DJI launched a bug bounty program last August with the ambition of partnering up with researchers so they could identify security vulnerabilities and fix them. DJI would compensate researchers up to $30,000 for finding bugs DJI considered vulnerabilities.
It seemed like a sound plan, since places like Google, Microsoft and Yahoo currently use similar kinds programs to regulate their security, however, DJI’s bug programs are already running into problems. Kevin Finisterre, one of the security researchers working to detect bugs in DJI’s security, has published an essay about his unpleasant experience working with DJI on their bug bounty program.
The story is Finisterre, and a few other hackers he was working with, discovered a big flaw in DJI’s web security. To DJI’s mistake, they accidentally published the private key to their SSL certificate on GitHub. The group was able to obtain the private key and get access to personal customer information stored on DJI’s servers. Finisterre reported the problem to DJI and they confirmed it to be within the scope of their bug bounty program, offering Finisterre a $30,000 bounty.
Seems like it would be a fair deal for Finisterre. In fact, it was fair until DJI asked him to not publicly discuss any details regarding the work he had just done for them and to not disclose the fact that he had done security for them. At DJI’s request, Finisterre haggled with DJI over the contract, because getting public recognition for his work was just as important as the $30,000 dollar reward, if not more important. DJI’s legal team eventually sent Finisterre a letter that referenced the Computer Fraud and Abuse Act; Finisterre didn’t take kindly to the letter and saw it as a threat. In response, he decided to go public with the experience he had with DJI's bug bounty program.
Now there are companies with bug bounty programs that strictly demand that researchers do not disclose any information about the bounty, like Apple and United Airlines. But they make this very clear at the get-go and they usually give their researchers a little bit of public credit.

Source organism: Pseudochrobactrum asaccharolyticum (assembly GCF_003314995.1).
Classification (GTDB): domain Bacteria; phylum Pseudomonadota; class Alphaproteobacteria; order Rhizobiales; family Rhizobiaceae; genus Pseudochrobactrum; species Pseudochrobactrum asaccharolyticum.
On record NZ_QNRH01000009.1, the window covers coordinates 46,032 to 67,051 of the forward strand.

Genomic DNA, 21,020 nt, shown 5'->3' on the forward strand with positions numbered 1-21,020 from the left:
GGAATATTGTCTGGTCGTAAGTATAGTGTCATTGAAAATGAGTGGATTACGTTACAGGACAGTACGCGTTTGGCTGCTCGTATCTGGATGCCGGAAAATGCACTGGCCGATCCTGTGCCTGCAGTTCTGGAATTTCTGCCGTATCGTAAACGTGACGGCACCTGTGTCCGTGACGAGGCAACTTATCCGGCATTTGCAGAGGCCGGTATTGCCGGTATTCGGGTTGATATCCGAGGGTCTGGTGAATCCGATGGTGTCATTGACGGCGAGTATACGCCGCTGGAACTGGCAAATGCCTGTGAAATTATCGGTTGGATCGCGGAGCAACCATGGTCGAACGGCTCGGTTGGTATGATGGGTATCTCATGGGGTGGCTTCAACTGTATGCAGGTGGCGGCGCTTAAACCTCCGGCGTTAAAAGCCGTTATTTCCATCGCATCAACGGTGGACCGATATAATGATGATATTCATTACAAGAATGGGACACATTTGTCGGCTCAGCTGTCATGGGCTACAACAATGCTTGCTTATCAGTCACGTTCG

It’s been noted that DJI’s bug bounty program seemed rushed and they probably weren’t ready for the number of high impact issues that were going to be sent to them.
“Despite all of the progress we’ve made over the last 4 years, it’s still relatively novel for organizations to partner with the research community through a bug bounty. It’s not uncommon for organizations who launch without preparation to become overwhelmed by the sheer number of high impact issues — which appears to be a significant part of the problem here,” says Jonathan Cran, the VP of operations at BugCrowd, a bug bounty platform.
“We would recommend DJI fix the issues as soon as possible and not pursue legal action. Based on the information we have today, this appears to be a misunderstanding and not malicious in its intent,” Cran says. “Bug bounties deliver extremely high-quality results at unparalleled cost — but as we emphasize to our customers, you need a partner.”
Since Finisterre released his experience to the public, DJI has introduced an official website for its bug bounty program, now making terms and conditions of the program very clear. Hopefully, DJI can work out the kinks in its bounty program and make it beneficial for both them and researchers like Finisterre.